Headed by Mahmoud Sabbagh as Festival Director and CEO, and chaired by the Saudi Minister of Culture Prince Badr bin Abdullah bin Farhan Al-Saud, the first Red Sea Film Festival (RSFF, 12-21 March) will open with the Saudi filmmakers the Godus Brothers’ Shams Al-Maaref (The Book of Sun) in its world premiere. The promotional poster even features Saudi ballerina Samira Alkhamis.
Aiming to drive regional cinema as well as promote the Saudi film industry and curate the best of world cinema with a focus on the global south, the RSFF includes cash prizes totalling $350,000: $250,000 for films In Competition and $100,000 as part of the Bait Al Montage post-production fund, which supports up to six Arab films as part of the Red Sea Souk, the Festival’s Industry Days (13-17 March). The RSFF is also partnering with the Cairo International Film Festival to offer the opportunity for a project-in-development from the Cairo Film Connection to attend the Red Sea Souk.
The RSFF is also launching The Red Sea Lodge: “The New Arab Wave”, a script & feature lab in collaboration with the TorinoFilmLab. It is dedicated to supporting emerging talent by selecting 12 Arab projects with at least six by Saudi filmmakers to participate in a five-month support programme with industry experts and two $500,000 awards. There is also the Tamheed Fund, which grants $500,000 to each of two new Saudi feature films (The Book of Sun and Forty Years and a Night by Faris Godus and Mohammed Alholayyil this year). Yet another initiative is to encourage the production of six short films by Saudi female filmmakers with the sum of $400,000 funding.
The festival team includes: Artistic Director Hussain Currimbhoy, the former documentary programmer at the Sundance Film Festival; Managing Director Shivani Pandya Malhotra, a former team member of the Dubai International Film Festival; Director of the Arab Programme Antoine Khalife; Director of Marketing and Communications Samaher Mously; and Head of Operations Ibrahim Modir.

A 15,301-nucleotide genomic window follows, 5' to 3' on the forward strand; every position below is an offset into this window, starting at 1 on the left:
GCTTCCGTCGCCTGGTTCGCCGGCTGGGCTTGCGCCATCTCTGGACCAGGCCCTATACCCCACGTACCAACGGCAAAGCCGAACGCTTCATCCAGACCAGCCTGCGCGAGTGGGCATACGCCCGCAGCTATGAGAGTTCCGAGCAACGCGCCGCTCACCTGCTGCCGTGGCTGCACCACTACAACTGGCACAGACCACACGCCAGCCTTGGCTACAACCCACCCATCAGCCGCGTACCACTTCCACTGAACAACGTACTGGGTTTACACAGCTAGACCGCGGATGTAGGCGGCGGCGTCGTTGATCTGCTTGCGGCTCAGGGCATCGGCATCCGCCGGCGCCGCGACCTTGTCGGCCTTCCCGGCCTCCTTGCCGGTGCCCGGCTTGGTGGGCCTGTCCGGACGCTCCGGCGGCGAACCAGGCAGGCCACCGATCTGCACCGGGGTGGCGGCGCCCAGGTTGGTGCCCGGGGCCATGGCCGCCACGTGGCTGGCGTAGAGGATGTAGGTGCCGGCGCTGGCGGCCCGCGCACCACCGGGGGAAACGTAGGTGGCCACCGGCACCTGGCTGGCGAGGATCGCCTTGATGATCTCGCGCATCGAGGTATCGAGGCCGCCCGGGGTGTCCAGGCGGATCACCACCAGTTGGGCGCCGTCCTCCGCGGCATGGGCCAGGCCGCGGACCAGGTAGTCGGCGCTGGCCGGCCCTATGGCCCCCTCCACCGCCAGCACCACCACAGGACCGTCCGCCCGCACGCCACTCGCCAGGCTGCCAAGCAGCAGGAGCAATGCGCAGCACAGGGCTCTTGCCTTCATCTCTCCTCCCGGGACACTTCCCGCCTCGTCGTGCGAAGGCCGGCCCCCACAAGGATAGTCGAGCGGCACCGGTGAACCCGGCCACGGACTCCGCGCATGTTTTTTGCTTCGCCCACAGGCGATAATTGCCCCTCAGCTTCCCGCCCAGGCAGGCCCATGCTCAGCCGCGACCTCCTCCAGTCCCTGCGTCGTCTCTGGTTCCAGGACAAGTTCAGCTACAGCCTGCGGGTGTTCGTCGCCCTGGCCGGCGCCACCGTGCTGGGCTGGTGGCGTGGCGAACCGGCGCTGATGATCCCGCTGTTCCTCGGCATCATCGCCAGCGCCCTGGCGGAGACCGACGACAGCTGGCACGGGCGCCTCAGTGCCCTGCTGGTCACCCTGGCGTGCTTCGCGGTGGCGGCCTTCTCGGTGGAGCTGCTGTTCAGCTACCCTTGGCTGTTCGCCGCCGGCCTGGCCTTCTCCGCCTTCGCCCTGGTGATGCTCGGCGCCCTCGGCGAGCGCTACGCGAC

Among the RSFF’s honorees is the Saudi photographer and cinematographer Safouh Naamani (1926-2016), an icon of colour photography in Saudi Arabia whose rare 35-minute colour documentary The Pilgrimage to Mecca (1963) featuring footage of Jeddah dating back to 1954 will be screened.
Also honoured is the renowned Egyptian filmmaker Khairy Beshara, nine of whose films – Floater Number 70 (1982), The Collar and the Bracelet (1986), Sweet Day, Bitter Day (1988), Crab (1990), Ice Cream In Gleam (1992), Strawberry War (1993), and Traffic Light (1995) – were restored by the Red Sea Film Festival Foundation, part of whose aim is to preserve the Arab cinematic legacy.
Other honorees include Jack Lang, former French Minister of Culture, Kim Dong-ho, founder of South Korea’s Busan Film Festival, and Daniela Michel, founding director of the Morelia International Film Festival in Mexico. Three Gold Yusr awards will be presented at the opening ceremony of the Red Sea Film Festival on March 12 to the three of honorees.
*A version of this article appears in print in the 20 February, 2020 edition of Al-Ahram Weekly.